There are so many clashing nutrition philosophies in the world, it can make a person's head explode. I learned this firsthand when I sent my week-long food diary to two nutritionists with opposing backgrounds and received wildly different feedback from each. (If you're curious, a holistic nutritionist told me my high-carb vegan diet was so protein deficient that I was close to death, while a traditional expert told me I was right on track.)
There are shockingly few foods that all nutrition experts can agree on. Some think soy is perfectly healthy; others think it's poison. Some think fruit belongs in a healthy diet; others think it's so sugary you should never touch it. Some think dairy is the devil; others think Greek yogurt is the nectar of the gods. I could go on for days.
All this conflicting information can make a consumer so frustrated, you just want to throw your hands up, and say, "Is anything really healthy?" That's exactly the question we were inspired to answer.
So, we sent out a mass email to 17 nutritionists and doctors from all different backgrounds and asked them to name the foods they consider most healthy. Then we cross-referenced their feedback and put together this master list. Let's put an end to the guessing once and for all—keep scrolling to discover the foods that 100% of nutritionists can agree on.
As far as we can tell, there is not a single nutritionist who can argue with the power of blueberries. "There are at least 15 different types of phytonutrients found in blueberries and all of them are potent antioxidants that protect virtually every system in the body," says Michelle Babb, registered dietitian and author of Anti-Inflammatory Eating for a Happy, Healthy Brain. "Antioxidants guard against damage to cells, tissues, and muscles and are important for cardiovascular health, brain health, and exercise recovery."
Nutritionist Dana James adds that blueberries "provide healthy, fiber-rich carbs," which aid with digestion and weight management. They are also loaded with "a ton of vitamins and minerals, including iron, magnesium, zinc, calcium, potassium, and vitamins A, C, and K," says certified nutrition coach Candice Seti of the Weight Loss Therapist. "With all of these ingredients, they have numerous health values including helping you build and maintain strong bones and helping fight heart disease and cancer."
Dark leafy greens like spinach and kale are another category of food that no nutritionist can fault. "Leafy greens are low-calorie and nutrient-dense," explains Shipa Ravella, MD, a gastroenterologist and nutrition specialist at Columbia University Medical Center. Some of the powerful nutrients that leafy greens contain include "vitamins A, C, and K, folate, potassium, magnesium, calcium, iron, lutein, and fiber," says Dina Garcia, dietitian-nutritionist, mindful eating coach, and founder of Vida Nutrition.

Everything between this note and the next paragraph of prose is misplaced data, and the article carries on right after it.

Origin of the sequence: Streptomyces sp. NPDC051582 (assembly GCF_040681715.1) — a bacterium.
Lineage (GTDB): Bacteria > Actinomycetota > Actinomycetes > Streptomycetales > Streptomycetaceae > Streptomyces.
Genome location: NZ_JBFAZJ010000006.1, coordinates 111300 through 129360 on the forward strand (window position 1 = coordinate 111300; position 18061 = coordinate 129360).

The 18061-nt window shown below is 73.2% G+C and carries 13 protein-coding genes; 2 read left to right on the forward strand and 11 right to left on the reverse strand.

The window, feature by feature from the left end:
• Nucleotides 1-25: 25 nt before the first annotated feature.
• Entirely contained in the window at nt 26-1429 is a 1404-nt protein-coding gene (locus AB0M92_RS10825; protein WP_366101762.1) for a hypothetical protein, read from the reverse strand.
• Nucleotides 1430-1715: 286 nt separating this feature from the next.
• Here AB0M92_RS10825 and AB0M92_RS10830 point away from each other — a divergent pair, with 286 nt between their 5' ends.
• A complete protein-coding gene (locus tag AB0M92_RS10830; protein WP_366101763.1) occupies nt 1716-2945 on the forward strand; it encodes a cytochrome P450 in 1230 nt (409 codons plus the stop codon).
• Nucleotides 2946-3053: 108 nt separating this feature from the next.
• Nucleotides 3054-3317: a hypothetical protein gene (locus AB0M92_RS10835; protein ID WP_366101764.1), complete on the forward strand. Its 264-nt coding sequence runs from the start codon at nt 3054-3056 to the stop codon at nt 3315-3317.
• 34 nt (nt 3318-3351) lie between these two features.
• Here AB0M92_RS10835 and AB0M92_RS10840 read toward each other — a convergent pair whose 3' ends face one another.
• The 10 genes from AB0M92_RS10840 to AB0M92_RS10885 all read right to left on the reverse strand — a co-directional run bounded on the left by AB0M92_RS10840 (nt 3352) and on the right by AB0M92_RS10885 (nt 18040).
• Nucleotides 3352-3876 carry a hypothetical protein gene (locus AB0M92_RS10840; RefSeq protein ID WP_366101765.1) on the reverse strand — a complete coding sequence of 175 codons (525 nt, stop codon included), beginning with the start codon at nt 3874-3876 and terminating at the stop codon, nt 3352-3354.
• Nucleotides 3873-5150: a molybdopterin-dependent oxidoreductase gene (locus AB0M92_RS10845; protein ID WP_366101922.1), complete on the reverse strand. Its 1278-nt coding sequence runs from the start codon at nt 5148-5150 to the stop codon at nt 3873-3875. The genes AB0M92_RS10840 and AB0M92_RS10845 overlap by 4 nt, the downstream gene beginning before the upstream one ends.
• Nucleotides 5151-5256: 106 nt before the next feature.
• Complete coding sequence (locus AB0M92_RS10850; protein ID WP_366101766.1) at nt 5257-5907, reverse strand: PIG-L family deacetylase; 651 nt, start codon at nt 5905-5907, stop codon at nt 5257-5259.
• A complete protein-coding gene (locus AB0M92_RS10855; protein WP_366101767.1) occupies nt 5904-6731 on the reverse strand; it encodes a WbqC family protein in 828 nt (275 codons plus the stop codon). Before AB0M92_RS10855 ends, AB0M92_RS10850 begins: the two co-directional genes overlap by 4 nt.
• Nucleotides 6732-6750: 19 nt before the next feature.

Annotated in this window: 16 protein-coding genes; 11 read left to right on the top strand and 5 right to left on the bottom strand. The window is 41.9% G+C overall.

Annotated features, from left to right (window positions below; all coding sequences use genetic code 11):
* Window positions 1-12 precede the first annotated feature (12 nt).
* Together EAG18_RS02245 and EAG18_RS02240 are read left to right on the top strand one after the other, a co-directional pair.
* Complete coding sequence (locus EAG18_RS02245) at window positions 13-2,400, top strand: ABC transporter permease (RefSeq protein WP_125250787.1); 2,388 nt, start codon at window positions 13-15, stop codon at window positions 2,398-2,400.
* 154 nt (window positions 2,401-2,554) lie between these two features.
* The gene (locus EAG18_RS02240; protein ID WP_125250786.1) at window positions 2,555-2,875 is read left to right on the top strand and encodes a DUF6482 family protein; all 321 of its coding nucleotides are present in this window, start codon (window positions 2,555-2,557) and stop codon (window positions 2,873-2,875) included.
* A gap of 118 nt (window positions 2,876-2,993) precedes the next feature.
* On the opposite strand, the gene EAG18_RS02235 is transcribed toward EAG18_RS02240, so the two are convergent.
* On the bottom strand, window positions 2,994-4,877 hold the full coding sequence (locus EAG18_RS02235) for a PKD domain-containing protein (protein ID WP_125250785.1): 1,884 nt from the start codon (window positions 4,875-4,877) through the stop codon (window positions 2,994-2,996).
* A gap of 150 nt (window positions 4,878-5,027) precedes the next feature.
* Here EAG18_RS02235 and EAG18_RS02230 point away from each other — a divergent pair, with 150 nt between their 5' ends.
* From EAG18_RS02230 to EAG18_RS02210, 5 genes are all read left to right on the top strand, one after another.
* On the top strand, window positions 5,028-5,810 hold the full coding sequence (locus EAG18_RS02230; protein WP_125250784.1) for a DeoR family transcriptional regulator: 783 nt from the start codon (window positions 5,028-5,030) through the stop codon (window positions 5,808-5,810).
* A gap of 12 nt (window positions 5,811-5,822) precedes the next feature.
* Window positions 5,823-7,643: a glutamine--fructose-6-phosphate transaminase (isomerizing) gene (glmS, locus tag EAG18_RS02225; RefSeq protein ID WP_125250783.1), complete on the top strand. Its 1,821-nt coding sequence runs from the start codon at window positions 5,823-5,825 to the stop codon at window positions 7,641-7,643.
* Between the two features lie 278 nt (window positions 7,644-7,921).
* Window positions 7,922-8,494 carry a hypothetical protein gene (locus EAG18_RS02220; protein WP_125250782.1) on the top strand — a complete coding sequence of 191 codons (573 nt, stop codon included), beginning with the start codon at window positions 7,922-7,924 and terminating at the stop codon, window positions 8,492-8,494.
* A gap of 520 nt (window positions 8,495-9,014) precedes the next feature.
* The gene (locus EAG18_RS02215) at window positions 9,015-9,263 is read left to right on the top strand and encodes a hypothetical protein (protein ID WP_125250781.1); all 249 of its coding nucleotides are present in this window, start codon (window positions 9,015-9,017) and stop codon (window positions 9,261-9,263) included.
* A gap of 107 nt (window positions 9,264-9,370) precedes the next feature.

Kale, in particular, is beloved by nutritionists. "Kale contains high levels of antioxidants, which help prevent many diseases, like cancer and heart disease," says certified nutrition specialist Scott Schreiber, MD. "Kale is also great for the heart by lowering cholesterol. It promotes liver and digestive health, and it is a great detox food."
Dietitians of all backgrounds are quick to list heart-healthy avocado as one of the world's healthiest foods. (In fact, out of the 17 nutritionists I spoke with, more than half of them named avocado as one of the top three healthiest foods in the world.) "I have nicknamed avocados 'God's Butter!'" says Daryl Gioffre, DC, celebrity nutritionist and founder of the Alkamind cleanse. "It is literally a perfect food. Avocados are rich in vitamins K, C, B5, and B6, as well as key minerals. In fact, they contain more potassium than bananas without all of the sugar. They're also surprisingly high in fiber, so they help maintain digestive health."
Better yet, the monosaturated fats in avocados act as "cell membrane protectors," James says. "When your cells are protected from free radical damage, they function better. This means prettier skin, a faster brain, and more energy!" All of that goes without mentioning that avocados "contain 42 milligrams of magnesium per a cup, a vital nutrient that so many of us are deficient in," adds Carolyn Dean, MD, ND, Medical Advisory Board member of the Nutritional Magnesium Association.
When picking out avocados, make sure to "select blackish-green, pebbly-skin Haas avocados, which are higher in healthy fats and lower in carbs than the smooth, bright green Florida ones," says Colette Heimowitz, the vice president of nutrition and education at Atkins Nutritionals Inc.
You can work avocados into your diet in so many different ways. "Slather on toast or mash up a quick batch of guacamole," offers registered dietitian Dana White. "I am also a huge fan of using avocados in unique ways such as smoothies, salsa, and ice cream."